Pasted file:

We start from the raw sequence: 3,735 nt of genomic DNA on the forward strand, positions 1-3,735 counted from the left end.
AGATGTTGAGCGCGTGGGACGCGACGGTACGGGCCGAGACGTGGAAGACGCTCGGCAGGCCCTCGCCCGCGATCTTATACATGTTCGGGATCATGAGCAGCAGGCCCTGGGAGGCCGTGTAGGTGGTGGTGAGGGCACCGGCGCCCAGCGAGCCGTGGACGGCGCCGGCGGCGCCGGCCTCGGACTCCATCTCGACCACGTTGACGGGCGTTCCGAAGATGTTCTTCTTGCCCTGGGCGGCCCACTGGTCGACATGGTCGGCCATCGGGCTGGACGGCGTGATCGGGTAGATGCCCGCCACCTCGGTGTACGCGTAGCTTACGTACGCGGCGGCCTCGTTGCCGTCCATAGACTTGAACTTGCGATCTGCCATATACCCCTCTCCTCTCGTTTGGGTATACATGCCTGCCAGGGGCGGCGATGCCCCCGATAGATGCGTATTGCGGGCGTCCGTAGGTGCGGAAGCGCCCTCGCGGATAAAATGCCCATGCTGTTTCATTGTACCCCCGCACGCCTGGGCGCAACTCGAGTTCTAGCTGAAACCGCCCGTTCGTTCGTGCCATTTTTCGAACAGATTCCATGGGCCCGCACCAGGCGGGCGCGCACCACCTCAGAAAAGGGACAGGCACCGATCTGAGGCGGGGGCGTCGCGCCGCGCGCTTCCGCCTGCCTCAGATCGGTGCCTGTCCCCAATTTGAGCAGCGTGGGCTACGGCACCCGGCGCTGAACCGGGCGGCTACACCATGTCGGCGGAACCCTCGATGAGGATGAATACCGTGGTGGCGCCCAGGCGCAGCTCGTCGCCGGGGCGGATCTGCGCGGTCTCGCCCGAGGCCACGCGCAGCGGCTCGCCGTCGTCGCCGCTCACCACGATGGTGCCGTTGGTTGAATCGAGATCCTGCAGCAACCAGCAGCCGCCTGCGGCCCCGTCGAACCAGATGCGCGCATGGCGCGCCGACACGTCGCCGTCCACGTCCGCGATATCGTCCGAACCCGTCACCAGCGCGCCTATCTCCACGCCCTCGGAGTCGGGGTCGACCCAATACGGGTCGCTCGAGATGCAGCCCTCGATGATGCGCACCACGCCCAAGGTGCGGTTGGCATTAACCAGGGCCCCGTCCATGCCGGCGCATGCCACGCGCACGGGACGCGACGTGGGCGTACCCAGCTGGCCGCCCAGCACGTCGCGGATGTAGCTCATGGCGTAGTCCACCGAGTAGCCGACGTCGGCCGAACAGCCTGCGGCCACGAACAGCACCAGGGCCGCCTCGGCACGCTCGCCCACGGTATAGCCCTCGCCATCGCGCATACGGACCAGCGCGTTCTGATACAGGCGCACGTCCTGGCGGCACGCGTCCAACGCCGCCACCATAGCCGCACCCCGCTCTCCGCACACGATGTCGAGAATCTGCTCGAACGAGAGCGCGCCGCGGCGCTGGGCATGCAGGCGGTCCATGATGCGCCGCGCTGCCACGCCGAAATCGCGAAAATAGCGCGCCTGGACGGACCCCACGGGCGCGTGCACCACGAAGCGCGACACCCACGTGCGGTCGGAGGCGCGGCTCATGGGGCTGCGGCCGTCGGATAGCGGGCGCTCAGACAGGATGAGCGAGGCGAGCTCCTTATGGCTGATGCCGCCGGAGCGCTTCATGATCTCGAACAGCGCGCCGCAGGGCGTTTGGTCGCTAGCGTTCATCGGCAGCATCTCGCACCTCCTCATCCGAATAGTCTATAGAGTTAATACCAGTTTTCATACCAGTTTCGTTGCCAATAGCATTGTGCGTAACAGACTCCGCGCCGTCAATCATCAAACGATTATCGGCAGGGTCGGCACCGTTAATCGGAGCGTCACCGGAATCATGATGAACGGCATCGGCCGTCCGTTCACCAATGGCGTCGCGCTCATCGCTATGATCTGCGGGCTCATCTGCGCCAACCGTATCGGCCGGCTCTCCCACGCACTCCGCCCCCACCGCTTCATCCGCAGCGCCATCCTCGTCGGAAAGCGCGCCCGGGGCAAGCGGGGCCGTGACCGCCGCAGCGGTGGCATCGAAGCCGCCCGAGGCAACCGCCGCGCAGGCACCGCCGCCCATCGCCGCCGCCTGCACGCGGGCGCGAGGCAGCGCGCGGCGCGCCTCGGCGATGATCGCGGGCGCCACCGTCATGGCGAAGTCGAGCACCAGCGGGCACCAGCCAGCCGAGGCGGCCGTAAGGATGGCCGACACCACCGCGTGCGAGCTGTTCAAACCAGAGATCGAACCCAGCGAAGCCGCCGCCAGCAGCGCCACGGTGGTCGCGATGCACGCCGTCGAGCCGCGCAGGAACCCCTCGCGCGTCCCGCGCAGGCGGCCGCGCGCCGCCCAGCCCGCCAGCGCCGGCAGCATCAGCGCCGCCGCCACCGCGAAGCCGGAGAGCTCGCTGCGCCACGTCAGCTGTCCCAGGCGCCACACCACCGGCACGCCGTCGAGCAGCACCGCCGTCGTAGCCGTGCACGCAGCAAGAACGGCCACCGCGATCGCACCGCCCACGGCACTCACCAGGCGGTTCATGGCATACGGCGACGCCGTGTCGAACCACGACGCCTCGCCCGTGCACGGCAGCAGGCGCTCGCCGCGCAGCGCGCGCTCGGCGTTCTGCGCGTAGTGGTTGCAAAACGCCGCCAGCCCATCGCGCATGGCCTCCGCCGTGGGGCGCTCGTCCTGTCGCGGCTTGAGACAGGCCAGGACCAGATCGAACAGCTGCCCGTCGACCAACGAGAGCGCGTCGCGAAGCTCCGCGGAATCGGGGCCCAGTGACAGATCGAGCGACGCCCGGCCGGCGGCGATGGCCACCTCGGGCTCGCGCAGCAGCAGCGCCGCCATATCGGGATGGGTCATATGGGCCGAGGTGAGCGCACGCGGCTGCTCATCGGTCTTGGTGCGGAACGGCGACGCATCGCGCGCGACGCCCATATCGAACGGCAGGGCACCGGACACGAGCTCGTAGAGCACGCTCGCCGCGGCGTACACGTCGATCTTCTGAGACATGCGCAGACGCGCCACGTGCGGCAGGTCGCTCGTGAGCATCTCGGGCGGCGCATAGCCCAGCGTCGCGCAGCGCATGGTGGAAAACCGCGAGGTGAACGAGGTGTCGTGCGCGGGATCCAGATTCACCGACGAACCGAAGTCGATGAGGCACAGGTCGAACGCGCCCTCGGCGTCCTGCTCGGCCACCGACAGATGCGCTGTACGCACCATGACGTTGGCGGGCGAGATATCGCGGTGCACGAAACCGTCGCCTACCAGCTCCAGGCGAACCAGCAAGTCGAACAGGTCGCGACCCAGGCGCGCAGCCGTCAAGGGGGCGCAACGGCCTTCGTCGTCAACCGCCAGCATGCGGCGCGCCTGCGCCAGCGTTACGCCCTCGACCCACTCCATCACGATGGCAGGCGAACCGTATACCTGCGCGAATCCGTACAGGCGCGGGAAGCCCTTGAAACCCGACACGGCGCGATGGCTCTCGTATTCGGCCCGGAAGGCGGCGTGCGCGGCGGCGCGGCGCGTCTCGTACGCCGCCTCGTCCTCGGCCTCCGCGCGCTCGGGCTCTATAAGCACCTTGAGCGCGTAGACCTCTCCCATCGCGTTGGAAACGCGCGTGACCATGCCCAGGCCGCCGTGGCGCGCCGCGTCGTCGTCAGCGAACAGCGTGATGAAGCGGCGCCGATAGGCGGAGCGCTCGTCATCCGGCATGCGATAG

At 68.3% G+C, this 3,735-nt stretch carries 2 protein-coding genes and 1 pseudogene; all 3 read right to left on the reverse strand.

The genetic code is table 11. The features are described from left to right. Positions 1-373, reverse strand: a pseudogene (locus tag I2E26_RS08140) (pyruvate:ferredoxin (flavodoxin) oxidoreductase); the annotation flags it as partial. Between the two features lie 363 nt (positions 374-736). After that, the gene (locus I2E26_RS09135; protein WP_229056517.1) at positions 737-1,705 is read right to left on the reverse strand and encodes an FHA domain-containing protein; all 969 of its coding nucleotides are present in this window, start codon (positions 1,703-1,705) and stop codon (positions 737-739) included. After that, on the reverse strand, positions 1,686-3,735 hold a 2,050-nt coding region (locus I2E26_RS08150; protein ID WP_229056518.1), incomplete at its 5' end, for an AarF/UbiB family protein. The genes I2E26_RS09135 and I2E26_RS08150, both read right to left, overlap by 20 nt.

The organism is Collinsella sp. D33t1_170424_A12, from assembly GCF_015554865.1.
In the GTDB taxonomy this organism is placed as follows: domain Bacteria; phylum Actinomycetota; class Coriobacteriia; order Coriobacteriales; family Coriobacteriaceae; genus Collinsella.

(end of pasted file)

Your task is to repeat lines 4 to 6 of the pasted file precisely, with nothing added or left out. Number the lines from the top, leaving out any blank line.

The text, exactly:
The genetic code is table 11. The features are described from left to right. Positions 1-373, reverse strand: a pseudogene (locus tag I2E26_RS08140) (pyruvate:ferredoxin (flavodoxin) oxidoreductase); the annotation flags it as partial. Between the two features lie 363 nt (positions 374-736). After that, the gene (locus I2E26_RS09135; protein WP_229056517.1) at positions 737-1,705 is read right to left on the reverse strand and encodes an FHA domain-containing protein; all 969 of its coding nucleotides are present in this window, start codon (positions 1,703-1,705) and stop codon (positions 737-739) included. After that, on the reverse strand, positions 1,686-3,735 hold a 2,050-nt coding region (locus I2E26_RS08150; protein ID WP_229056518.1), incomplete at its 5' end, for an AarF/UbiB family protein. The genes I2E26_RS09135 and I2E26_RS08150, both read right to left, overlap by 20 nt.

The organism is Collinsella sp. D33t1_170424_A12, from assembly GCF_015554865.1.
In the GTDB taxonomy this organism is placed as follows: domain Bacteria; phylum Actinomycetota; class Coriobacteriia; order Coriobacteriales; family Coriobacteriaceae; genus Collinsella.